Book Review: Life Is What Happens Between Advertisements by Brian Auspice

If you like your novellas to lead you off the beaten track into an adventure in narrative style, while still delivering an entertaining and thought-provoking story, you can’t go wrong with this book.

 

Brian Auspice’s first book, Deep Blue (Eraserhead Press, 2014), was released as part of the New Bizarro Author Series and, given that this new book is released through Journalstone imprint, Bizarro Pulp Press, prospective readers should have an idea of what they are in for. While the first was described by the publisher as a “down-the-rabbit-hole adventure into the depths of the human condition”, with this novella Auspice has consumerism and advertising in his sights.

The book follows multiple narratives, switching between separate storylines with each new chapter. There is what appears to be a television studio where actors Cam and Gaylord perform a formulaic sitcom, repeating similarly crowd-pleasing lines week in and week out, to the amusement of the live studio audience. In between lines they will recite brand names, hinting at Auspice’s larger message.

Then there is Henry, a home viewer who controls his television through a cable connecting his Smart TV directly to his brain. He is the archetypal consumer, plodding his way through a miserable existence, devouring his shows and, perhaps more importantly, the ever-increasing ads in between, and struggling to form any kind of human connection, even with the young lady in the coffee shop.

But is Henry simply a character in a screenplay being written by Olov, who is himself a character in a screenplay authored by Cam, a female agent for the International Bureau of Weights and Measures, Length Enforcement Division? This seems to be the case, as Auspice continues to jump between narratives, hinting at the different layers and how they each relate to the previous one. The novella isn’t always easy to follow, with the very different, yet equally bizarre, stories ranging from the melancholic and lovelorn Henry to the bleak, futuristic Dredd-esque cityscape where an agent responsible for weights and measures can run down pedestrians in a super-charged automobile on her way to gun down the purveyor of too-short rulers. This can’t really be held against the book or the author, though. Whilst reading, it is clear that this is as Auspice intended.

He could have most likely chosen any of the individual narratives and written that story from beginning to end. But would it have been as much fun to read as this novella, with its entertaining and adventurous style? Probably not. Half of the fun in reading it is trying to figure out how each storyline fits with the others. And it is clear that Auspice has put in a lot of work creating this Matryoshka doll effect, and the layout of the chapters as well.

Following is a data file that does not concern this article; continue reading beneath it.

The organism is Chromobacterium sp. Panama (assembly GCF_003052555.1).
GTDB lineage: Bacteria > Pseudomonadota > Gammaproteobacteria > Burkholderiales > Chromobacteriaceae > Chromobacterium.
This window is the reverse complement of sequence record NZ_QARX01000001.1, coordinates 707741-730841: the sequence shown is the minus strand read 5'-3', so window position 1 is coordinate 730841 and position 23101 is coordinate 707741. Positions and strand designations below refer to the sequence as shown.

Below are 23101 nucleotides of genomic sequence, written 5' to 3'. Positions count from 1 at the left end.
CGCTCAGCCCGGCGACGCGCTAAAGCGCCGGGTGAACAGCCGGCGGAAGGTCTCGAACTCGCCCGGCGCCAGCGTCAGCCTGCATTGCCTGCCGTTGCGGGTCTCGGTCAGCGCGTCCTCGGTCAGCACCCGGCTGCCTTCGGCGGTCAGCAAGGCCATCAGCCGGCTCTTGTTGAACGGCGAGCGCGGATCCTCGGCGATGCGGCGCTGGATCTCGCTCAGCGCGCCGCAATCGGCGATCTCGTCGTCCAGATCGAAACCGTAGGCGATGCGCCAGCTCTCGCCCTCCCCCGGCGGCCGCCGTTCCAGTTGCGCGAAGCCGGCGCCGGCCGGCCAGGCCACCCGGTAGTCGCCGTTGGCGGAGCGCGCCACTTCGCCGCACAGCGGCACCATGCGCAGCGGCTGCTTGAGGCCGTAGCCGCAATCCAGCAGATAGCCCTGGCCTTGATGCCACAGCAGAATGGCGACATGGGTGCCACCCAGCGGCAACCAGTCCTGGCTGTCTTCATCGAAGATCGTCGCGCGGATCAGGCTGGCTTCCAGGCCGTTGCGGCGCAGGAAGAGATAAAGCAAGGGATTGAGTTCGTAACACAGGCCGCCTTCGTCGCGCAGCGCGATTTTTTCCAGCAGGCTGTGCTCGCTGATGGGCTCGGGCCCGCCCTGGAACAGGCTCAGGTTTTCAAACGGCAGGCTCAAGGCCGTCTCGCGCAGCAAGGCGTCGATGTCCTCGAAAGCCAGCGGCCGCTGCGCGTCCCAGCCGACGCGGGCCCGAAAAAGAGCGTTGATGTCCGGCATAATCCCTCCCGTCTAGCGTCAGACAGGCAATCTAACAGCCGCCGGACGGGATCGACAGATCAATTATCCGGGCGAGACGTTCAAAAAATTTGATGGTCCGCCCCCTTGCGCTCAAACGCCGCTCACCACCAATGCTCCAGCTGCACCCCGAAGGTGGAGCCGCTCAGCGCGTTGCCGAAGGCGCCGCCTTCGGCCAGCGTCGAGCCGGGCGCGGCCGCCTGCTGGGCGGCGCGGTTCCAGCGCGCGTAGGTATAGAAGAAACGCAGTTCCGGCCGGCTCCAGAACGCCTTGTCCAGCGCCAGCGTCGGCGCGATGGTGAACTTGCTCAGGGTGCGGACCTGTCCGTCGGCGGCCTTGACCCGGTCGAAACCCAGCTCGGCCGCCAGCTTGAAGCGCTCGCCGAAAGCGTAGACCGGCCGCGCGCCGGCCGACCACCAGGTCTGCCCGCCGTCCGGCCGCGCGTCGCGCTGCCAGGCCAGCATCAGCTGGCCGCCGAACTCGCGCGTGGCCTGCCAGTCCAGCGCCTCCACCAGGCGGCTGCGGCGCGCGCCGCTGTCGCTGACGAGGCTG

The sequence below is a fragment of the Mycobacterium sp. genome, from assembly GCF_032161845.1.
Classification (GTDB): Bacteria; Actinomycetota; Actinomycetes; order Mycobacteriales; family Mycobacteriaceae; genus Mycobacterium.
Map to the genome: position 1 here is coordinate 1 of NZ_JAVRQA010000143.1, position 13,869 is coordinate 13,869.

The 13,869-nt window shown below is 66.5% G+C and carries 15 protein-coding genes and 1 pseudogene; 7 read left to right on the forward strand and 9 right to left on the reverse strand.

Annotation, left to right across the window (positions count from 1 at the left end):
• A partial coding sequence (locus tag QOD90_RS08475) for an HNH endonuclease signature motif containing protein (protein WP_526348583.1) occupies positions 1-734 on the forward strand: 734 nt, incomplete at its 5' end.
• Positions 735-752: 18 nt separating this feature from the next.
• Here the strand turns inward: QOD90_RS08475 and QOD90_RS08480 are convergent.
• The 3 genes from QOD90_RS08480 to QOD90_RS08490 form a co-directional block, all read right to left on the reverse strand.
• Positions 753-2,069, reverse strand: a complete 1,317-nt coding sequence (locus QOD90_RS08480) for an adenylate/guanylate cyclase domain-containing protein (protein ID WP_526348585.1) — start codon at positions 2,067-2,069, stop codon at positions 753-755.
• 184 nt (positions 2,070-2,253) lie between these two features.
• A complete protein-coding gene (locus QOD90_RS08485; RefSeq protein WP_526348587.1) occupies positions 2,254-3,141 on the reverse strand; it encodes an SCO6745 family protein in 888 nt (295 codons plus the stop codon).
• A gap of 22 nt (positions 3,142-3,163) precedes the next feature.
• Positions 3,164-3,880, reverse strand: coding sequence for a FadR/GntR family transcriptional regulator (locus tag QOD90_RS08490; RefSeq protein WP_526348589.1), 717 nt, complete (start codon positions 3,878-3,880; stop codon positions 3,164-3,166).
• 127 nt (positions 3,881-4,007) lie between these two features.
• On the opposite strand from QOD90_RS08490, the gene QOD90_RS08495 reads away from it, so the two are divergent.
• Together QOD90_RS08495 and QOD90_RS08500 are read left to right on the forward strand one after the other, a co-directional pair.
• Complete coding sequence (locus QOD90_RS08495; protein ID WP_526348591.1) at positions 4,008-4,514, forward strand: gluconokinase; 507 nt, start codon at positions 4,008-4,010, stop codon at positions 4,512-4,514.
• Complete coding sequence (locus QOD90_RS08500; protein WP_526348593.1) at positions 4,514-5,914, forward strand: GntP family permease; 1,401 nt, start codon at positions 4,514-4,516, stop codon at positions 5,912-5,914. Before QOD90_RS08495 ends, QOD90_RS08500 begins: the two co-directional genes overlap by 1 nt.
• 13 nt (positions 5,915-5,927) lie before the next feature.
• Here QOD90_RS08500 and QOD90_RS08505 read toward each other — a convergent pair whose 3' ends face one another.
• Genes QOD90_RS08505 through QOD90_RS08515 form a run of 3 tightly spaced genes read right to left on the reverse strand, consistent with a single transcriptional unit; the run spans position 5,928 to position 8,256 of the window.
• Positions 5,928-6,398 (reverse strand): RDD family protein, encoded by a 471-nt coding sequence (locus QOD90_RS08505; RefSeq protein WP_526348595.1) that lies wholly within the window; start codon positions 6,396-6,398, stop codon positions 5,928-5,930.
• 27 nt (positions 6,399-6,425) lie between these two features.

Possibly more important than the actual story is the message that the author is conveying. It is there in the title on the front cover. The inspiration for the story came from a trip to the cinema where Auspice decided to count the number of times a brand was shown during the movie. He stopped at one hundred. We are constantly bombarded with advertising in every kind of media, and the marketing department are only just beginning. This book could be viewed as a satirical take on the effect advertising has on our minds, but it may also be a stern warning of things to come.

Although there are elements of horror within the book, it is at times very funny, the author blending the two seamlessly to great effect. It is a mixture that is typical of the Bizarro genre and Auspice handles it very well. He is never too heavy-handed with the consumerism message, his sense of humour keeping things light-hearted. And the techniques employed to deliver the story—whether it is the script layout of the Olov chapters or the short, succinct sentences of the grittier Agent Cam chapters—shows that he knows how to keep a reader hooked. Auspice’s experimental style pays off in his sometimes-horrific, often-funny sophomore publication. If you like your novellas to lead you off the beaten track into an adventure in narrative style, while still delivering an entertaining and thought-provoking story, you can’t go wrong with this book.

THOMAS JOYCE

Publisher: Journalstone–Bizarro Pulp Press
eBook: 76 (pps)
Release Date: 7 February 2018

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